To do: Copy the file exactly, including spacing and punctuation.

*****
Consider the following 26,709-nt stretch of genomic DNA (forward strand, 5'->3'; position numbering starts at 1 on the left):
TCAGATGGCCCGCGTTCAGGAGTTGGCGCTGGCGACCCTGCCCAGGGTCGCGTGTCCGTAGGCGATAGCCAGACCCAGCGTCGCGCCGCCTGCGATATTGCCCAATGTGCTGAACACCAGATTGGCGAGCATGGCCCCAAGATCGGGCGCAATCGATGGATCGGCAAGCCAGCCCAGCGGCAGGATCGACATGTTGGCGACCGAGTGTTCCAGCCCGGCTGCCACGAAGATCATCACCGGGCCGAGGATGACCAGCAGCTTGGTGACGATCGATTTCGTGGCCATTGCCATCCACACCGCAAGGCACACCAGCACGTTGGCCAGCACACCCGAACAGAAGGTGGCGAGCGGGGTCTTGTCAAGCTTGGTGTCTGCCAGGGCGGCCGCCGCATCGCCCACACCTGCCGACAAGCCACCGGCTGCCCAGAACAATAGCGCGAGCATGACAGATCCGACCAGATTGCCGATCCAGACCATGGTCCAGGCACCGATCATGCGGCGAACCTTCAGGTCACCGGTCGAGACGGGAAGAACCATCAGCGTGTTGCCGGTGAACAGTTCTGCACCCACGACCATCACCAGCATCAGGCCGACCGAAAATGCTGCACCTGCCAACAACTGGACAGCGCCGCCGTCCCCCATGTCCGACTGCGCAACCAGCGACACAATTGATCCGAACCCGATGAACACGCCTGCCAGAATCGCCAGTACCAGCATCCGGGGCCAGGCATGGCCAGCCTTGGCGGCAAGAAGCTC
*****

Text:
Consider the following 26,709-nt stretch of genomic DNA (forward strand, 5'->3'; position numbering starts at 1 on the left):
TCAGATGGCCCGCGTTCAGGAGTTGGCGCTGGCGACCCTGCCCAGGGTCGCGTGTCCGTAGGCGATAGCCAGACCCAGCGTCGCGCCGCCTGCGATATTGCCCAATGTGCTGAACACCAGATTGGCGAGCATGGCCCCAAGATCGGGCGCAATCGATGGATCGGCAAGCCAGCCCAGCGGCAGGATCGACATGTTGGCGACCGAGTGTTCCAGCCCGGCTGCCACGAAGATCATCACCGGGCCGAGGATGACCAGCAGCTTGGTGACGATCGATTTCGTGGCCATTGCCATCCACACCGCAAGGCACACCAGCACGTTGGCCAGCACACCCGAACAGAAGGTGGCGAGCGGGGTCTTGTCAAGCTTGGTGTCTGCCAGGGCGGCCGCCGCATCGCCCACACCTGCCGACAAGCCACCGGCTGCCCAGAACAATAGCGCGAGCATGACAGATCCGACCAGATTGCCGATCCAGACCATGGTCCAGGCACCGATCATGCGGCGAACCTTCAGGTCACCGGTCGAGACGGGAAGAACCATCAGCGTGTTGCCGGTGAACAGTTCTGCACCCACGACCATCACCAGCATCAGGCCGACCGAAAATGCTGCACCTGCCAACAACTGGACAGCGCCGCCGTCCCCCATGTCCGACTGCGCAACCAGCGACACAATTGATCCGAACCCGATGAACACGCCTGCCAGAATCGCCAGTACCAGCATCCGGGGCCAGGCATGGCCAGCCTTGGCGGCAAGAAGCTC